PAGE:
Music has always been the world’s universal form of communication. The Recording Industry Association of America implies that “it touches every person of every culture on the globe to the tune of $40 billion annually, and the U.S. recording industry accounts for fully one-third of that market” (RIAA). As technology rapidly increases, file sharing amongst consumers becomes faster and easier to do. The new phenomenon of the MPEG Layer 3 encoding (MP3) and the peer-to-peer (P2P) networks present a challenge to the traditional recording and distribution methods of music. MP3 is the fastest growing file format on the internet because it has the ability to convert songs from a CD into a smaller size that can be easily transmitted over the internet. The revolutionary beginning of Napster, a program that uses a P2P network and allows consumers to share MP3 files amongst each other for free, has caused many outrageous issues.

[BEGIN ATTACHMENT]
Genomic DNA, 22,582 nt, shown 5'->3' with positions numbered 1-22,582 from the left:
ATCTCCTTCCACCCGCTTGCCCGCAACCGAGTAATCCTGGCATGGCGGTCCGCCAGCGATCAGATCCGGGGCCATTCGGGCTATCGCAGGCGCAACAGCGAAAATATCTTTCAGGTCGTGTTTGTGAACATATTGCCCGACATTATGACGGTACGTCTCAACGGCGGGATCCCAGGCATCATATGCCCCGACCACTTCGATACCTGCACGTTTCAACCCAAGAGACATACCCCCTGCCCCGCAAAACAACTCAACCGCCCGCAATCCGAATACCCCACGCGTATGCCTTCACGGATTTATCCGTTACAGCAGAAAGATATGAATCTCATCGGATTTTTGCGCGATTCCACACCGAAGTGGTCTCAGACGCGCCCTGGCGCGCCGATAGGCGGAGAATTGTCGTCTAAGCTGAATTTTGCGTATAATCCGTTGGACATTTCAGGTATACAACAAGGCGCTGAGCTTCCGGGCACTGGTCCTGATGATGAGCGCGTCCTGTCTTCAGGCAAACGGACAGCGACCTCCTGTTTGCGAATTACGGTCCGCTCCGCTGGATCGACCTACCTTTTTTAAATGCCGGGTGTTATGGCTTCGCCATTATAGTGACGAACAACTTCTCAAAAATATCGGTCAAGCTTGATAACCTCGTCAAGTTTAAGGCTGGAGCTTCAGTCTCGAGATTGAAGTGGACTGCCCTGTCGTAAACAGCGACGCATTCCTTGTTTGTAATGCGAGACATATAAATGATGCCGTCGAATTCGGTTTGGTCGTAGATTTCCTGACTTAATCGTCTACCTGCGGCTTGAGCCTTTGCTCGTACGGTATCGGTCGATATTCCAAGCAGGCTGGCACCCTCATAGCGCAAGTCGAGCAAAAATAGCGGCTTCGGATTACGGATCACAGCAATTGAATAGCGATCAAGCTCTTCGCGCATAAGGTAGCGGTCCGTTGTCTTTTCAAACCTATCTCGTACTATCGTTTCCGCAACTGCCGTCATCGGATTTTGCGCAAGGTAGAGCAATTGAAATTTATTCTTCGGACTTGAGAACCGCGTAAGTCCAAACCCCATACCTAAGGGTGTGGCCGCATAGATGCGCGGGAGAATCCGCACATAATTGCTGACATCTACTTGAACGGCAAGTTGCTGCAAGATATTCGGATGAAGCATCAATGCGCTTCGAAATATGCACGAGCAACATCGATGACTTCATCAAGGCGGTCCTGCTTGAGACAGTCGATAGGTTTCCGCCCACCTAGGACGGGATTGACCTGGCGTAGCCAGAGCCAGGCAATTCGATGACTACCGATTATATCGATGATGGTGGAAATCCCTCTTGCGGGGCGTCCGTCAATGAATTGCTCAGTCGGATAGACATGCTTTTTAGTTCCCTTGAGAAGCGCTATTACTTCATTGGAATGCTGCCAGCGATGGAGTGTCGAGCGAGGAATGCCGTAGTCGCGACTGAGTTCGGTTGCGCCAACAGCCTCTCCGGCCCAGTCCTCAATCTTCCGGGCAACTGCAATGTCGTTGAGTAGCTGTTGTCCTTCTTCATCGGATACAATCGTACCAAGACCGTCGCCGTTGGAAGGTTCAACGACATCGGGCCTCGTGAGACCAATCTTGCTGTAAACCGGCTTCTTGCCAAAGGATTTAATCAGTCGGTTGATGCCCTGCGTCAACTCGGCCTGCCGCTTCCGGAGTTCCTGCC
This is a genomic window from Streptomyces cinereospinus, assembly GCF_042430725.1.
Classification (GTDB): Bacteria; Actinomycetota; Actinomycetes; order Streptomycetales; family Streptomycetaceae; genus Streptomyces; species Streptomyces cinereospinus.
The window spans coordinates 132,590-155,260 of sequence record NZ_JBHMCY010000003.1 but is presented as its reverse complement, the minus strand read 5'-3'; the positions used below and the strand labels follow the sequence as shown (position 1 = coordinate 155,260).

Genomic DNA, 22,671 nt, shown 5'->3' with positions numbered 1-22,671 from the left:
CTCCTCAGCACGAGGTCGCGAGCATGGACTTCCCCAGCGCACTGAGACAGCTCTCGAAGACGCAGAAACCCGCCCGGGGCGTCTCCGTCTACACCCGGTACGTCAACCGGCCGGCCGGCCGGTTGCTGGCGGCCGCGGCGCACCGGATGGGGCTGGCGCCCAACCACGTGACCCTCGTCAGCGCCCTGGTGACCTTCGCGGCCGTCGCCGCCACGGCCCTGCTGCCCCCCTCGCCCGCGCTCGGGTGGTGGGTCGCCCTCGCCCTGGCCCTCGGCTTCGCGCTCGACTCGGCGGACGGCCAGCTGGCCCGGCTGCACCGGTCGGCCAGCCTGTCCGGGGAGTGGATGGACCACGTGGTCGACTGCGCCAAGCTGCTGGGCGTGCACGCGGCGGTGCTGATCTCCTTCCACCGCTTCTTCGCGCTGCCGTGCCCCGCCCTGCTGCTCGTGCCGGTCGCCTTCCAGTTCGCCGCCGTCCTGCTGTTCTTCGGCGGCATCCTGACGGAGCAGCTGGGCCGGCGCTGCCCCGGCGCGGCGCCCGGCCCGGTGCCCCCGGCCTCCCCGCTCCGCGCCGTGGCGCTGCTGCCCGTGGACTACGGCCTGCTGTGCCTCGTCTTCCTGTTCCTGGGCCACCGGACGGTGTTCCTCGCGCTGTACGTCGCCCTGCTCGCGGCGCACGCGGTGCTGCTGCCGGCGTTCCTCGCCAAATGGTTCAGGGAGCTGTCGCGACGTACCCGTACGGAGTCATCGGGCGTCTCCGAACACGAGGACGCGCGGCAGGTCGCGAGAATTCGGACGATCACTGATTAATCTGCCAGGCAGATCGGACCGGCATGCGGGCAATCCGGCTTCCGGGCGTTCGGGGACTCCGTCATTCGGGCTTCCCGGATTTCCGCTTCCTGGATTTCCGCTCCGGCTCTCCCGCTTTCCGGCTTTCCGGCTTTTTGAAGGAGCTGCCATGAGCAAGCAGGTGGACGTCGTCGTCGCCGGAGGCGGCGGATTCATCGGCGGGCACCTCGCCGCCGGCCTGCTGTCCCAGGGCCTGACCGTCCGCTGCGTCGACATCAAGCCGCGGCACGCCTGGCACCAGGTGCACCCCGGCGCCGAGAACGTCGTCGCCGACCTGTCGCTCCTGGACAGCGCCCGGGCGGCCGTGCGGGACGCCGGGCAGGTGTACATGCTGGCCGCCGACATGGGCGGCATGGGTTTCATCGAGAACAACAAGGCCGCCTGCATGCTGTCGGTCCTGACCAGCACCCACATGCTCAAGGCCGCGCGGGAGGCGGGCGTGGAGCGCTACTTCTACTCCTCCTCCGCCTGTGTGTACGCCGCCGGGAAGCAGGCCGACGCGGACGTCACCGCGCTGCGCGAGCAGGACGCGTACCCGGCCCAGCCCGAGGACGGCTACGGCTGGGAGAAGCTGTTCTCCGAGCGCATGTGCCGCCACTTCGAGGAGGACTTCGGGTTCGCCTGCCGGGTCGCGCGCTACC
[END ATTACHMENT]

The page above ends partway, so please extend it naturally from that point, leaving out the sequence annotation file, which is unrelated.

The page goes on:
The main controversy involved with MP3 files is that they are being traded around the internet without the consent of the artist or record companies (Boycott-RIAA). In other words, file sharing is considered to be in violation with copyrights. Copyright is the protection of the original expression of an idea and provides a financial backup for those individuals to share ideas and inventions to protect his or her work. Artists that own their own music and copyright already have a number of rights under current federal law that includes “the right to control their production, distribution and adaptation of their work, as well as the public performance or display of their work” (RIAA). Most artists are for the copyright law because they would like to protect their music since they have put much effort and time in making it.
For example, heavy metal rock band Metallica and rapper Dr. Dre were the first in a long line of people to sue Napster for sharing their music without their approval. Overall, the music industry believes that the artists and record companies have and deserve the right to protect their own music. Another controversial situation has to do with the significant drop of CD sales. Since 1999, sales dropped about 26%, which is equivalent of nearly $4.3 billion (RIAA). This tremendous decrease has caused many record stores to shut down and have caused some people to lose their jobs.